N30 day of action for pensions justice

I made it to about midday yesterday and had to do something. I called Mr R at work.

‘I can’t sit here doing nothing,’ I said, ‘I may not be a public sector worker any more but I need to be there supporting them.’ Mr R sounded utterly  unsurprised.

‘Text me when you’re on your way home,’ he sighed. ‘Oh and try not to get kettled.’ 

I packed water, my camera and a warm hat and was up at Charing Cross within the half hour. I joined the march at The Strand and zipped open my jacket to reveal my lime green Unison t-shirt, a relic from March 26th.

We wandered down to Victoria Embankment where representatives from various unions gave speeches. It was good hearing from ordinary representatives of various professions: the nurse, the probation officer and the doctor proudly in their uniforms. London Mayoral candidate, Ken Livingstone popped up for a chat.

Speeches over, we politely filed off back down the road, banners neatly propped against trees. The majority of the marchers headed straight for the pubs for some post rally cheer and the rest of us wandered back to the tube. So much for the notices advising demonstrators to use tubes stations further afield to avoid a crush- I was the only marcher in my tube carriage all the way home.

There was a huge police presence and Trafalgar Square was closed up tighter than  George

Osborne’s purse. I loved seeing hordes of bored police officers climbing into their riot vehicles, McDonald’s bags clutched tightly in their hands.

Like my experience of the March 26th march, this was a polite but angry gathering of ordinary people fed up at having their careers mucked about. And I’m sorry Jeremy Clarkson if think that we should be shot for that. Yes I know you were trying to be ‘funny’ but you were wide of the mark. Oh and that ‘damp squib’ of a strike as the prime minister arrogantly called it saw over 2 million people striking and 50,000 alone on the demonstration in London. The only damp thing about yesterday was the weather. Wake up Mr. C and listen to the people.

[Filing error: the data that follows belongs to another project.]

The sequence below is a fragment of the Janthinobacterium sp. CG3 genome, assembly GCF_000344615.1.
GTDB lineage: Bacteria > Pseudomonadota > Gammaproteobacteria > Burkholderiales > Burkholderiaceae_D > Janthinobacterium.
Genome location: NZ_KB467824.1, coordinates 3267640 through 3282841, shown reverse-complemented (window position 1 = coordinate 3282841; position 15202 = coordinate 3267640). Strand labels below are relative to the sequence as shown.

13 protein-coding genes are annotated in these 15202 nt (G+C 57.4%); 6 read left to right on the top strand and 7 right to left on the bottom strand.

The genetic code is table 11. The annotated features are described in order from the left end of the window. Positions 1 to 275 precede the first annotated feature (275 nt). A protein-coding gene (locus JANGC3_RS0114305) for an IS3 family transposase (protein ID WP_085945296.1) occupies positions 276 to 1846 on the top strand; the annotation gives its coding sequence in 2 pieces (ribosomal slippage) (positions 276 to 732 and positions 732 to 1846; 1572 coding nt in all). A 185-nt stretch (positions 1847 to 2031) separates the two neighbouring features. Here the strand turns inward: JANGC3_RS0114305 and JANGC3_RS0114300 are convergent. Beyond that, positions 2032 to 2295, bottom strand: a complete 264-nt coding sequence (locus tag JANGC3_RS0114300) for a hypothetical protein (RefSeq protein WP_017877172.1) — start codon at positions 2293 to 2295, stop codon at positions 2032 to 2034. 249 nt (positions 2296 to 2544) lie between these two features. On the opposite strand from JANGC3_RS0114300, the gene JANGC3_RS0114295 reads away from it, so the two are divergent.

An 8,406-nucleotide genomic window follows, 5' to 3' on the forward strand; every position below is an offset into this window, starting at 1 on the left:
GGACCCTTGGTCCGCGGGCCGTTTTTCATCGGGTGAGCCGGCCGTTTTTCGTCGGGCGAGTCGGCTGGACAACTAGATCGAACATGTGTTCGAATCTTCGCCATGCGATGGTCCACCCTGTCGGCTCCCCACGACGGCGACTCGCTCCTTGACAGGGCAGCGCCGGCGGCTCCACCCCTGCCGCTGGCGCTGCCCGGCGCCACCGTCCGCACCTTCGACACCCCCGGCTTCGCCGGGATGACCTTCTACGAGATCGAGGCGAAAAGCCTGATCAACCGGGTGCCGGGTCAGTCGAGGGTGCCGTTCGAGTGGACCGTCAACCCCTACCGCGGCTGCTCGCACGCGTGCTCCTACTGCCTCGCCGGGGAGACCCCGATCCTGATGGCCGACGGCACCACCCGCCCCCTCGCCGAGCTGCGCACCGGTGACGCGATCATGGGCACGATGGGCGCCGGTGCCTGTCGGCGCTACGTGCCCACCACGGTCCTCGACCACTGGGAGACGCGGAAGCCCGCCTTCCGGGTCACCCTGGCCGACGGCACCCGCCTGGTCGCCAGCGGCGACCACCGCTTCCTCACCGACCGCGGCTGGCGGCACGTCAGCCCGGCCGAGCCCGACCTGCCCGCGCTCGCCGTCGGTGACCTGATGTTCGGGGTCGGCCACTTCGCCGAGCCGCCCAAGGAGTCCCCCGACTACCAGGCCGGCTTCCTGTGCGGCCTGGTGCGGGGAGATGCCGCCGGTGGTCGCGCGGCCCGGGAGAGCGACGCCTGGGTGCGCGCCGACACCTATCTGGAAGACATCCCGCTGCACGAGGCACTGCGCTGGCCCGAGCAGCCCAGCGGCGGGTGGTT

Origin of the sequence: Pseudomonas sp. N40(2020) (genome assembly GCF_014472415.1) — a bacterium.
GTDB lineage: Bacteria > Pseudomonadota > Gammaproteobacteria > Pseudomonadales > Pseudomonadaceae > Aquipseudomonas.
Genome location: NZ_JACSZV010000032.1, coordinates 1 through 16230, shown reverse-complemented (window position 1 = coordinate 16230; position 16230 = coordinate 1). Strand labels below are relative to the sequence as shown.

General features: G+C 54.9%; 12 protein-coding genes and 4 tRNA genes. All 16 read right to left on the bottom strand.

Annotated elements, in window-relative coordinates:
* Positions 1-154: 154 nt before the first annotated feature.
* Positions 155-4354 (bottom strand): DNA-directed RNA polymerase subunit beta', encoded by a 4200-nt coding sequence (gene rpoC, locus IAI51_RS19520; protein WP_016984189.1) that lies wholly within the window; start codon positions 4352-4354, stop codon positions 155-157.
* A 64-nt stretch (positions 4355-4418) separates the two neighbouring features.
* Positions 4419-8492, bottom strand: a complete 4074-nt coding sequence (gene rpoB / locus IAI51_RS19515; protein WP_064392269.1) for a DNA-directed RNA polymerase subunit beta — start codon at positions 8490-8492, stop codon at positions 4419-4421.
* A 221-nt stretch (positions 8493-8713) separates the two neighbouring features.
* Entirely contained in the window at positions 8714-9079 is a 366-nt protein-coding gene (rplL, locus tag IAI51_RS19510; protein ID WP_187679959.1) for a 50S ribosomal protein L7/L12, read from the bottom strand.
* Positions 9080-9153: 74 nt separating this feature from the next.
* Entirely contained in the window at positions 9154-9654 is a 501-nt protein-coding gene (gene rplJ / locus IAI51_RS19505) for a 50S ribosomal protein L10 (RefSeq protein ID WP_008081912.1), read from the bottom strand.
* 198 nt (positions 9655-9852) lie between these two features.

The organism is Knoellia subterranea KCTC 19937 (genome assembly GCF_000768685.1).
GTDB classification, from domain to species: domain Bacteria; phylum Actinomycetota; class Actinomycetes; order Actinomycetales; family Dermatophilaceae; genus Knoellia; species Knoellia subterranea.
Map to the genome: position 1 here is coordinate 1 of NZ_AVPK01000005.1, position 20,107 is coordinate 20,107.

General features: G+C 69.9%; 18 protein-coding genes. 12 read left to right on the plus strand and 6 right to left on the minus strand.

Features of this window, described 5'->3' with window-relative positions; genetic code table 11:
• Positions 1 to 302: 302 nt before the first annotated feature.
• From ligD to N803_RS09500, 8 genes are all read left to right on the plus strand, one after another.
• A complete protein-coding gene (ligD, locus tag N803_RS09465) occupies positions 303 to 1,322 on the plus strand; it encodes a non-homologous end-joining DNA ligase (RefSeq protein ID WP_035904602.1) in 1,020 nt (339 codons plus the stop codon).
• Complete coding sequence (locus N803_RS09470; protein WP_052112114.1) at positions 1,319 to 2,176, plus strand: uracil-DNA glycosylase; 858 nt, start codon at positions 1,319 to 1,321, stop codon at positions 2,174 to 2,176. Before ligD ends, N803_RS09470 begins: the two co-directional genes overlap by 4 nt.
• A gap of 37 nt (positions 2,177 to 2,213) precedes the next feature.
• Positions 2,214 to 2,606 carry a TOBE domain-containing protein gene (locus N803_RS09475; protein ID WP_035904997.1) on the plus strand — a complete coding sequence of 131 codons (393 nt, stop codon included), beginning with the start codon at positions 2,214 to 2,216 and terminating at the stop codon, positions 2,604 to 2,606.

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How to work from home

Next week I’ll be joining my fellow redundantees in celebrating our six monthiversary of being out of our local authority jobs. Some are working, some are looking, some are retraining and some are self-employed like me.

So it’s time to reflect on what I’ve learnt. You can’t teach an old dog new tricks they say but I have so that must mean I’m not either a) old (but if you read that Guardian interview you will know this is sadly not true or b) not a … well, how very dare you for suggesting it.

I’ll start with working from home. My previous employers called it working at home, the idea being that it was an occasional occurrence and that you would be called at least once from the office to check you weren’t slumped in front of Homes Under the Hammer or in the changing rooms at New Look.  And it was only ever for one day.

But now I work mostly from home and this is what I’ve learnt:

1)      Work where you like. We are lucky enough to have an office in our house. This is mostly occupied by Mr R and his collection of guitars, amps and other music gadgets but it also has nice bright windows and plenty of shelving. So do I work in there? Do I heck. I’m happiest at the kitchen table. It’s near the kettle, a room away from the living room and telly and near the front door for the many callers we have. I recommend the kitchen able also because you have to keep mess to a minimum. My stuff is neatly tidied into one box and one pile of stuff which, when it gets too large, is transferred into the box. See? Gotta have a system, as Harry Hill used to day.